In Friday’s (8/7) New York Times, Michael Cooper writes that this weekend’s performance of Mahler’s Eighth Symphony at Tanglewood, to be led by Andris Nelsons, will be “one of this season’s marquee events” celebrating the 75th anniversary of the Tanglewood Music Center, founded in 1940 by Serge Koussevitzky. The “monumental concert [will] be held here on Saturday night and simulcast live in Boston’s Copley Square. (Tanglewood officials said their concert would involve around 333 performers….) The school has a storied history…. The conductor Erich Leinsdorf … told the class of 1965 that ‘as a rule, the artist has no business in politics’ [during his annual convocation speech]. Just five years later, Leonard Bernstein used his speech to try to rekindle hope in a generation anguished and dispirited by the Vietnam War and the assassinations of the 1960s…. When the center commissioned some 30 new works for its anniversary, one went to [composer and conductor Gunther] Schuller. His piece ‘Magical Trumpets’ had its premiere last month after his death. It had parts for 12 trumpets: all the players had close ties to the school.” Among Tanglewood Music Center musicians and composers mentioned in the article are Benjamin Britten, Aaron Copland, Leon Fleisher, Lukas Foss, Michael Gandolfi, Paul Hindemith, and Seiji Ozawa.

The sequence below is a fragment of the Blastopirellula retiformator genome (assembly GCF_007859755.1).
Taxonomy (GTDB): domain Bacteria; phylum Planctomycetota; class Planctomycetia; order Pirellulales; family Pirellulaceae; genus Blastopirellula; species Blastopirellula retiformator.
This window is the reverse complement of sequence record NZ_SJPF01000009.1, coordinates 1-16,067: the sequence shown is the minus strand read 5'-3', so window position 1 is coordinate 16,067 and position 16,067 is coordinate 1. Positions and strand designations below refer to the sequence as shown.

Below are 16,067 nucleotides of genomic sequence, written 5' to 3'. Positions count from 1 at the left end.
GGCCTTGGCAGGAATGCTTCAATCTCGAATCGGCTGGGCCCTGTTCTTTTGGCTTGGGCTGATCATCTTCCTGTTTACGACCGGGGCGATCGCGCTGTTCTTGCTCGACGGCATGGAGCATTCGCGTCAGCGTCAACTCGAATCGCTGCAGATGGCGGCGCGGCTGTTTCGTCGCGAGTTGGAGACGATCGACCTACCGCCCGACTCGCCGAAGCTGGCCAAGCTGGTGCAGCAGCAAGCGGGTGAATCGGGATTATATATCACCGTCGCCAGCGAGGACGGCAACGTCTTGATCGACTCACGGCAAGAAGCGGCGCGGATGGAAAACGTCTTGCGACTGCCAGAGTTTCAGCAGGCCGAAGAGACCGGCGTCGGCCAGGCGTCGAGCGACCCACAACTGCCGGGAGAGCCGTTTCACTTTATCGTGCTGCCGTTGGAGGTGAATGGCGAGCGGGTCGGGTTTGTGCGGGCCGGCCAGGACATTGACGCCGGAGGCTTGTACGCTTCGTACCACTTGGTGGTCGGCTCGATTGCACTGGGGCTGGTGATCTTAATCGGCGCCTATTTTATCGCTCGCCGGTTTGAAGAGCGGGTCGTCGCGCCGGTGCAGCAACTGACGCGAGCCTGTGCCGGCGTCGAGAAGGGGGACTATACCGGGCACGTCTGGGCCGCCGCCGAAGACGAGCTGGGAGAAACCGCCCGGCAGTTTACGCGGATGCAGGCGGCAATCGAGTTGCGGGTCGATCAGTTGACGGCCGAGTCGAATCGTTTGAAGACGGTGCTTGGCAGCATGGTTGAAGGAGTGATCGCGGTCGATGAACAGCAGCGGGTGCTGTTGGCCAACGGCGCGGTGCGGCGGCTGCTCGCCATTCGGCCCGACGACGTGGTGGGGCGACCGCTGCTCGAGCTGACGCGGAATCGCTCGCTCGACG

Posted August 7, 2015
Pictured: Andris Nelsons rehearses for a 75th-anniversary concert to be held at Tanglewood on Saturday. Photo by Michael J. Lutch / New York Times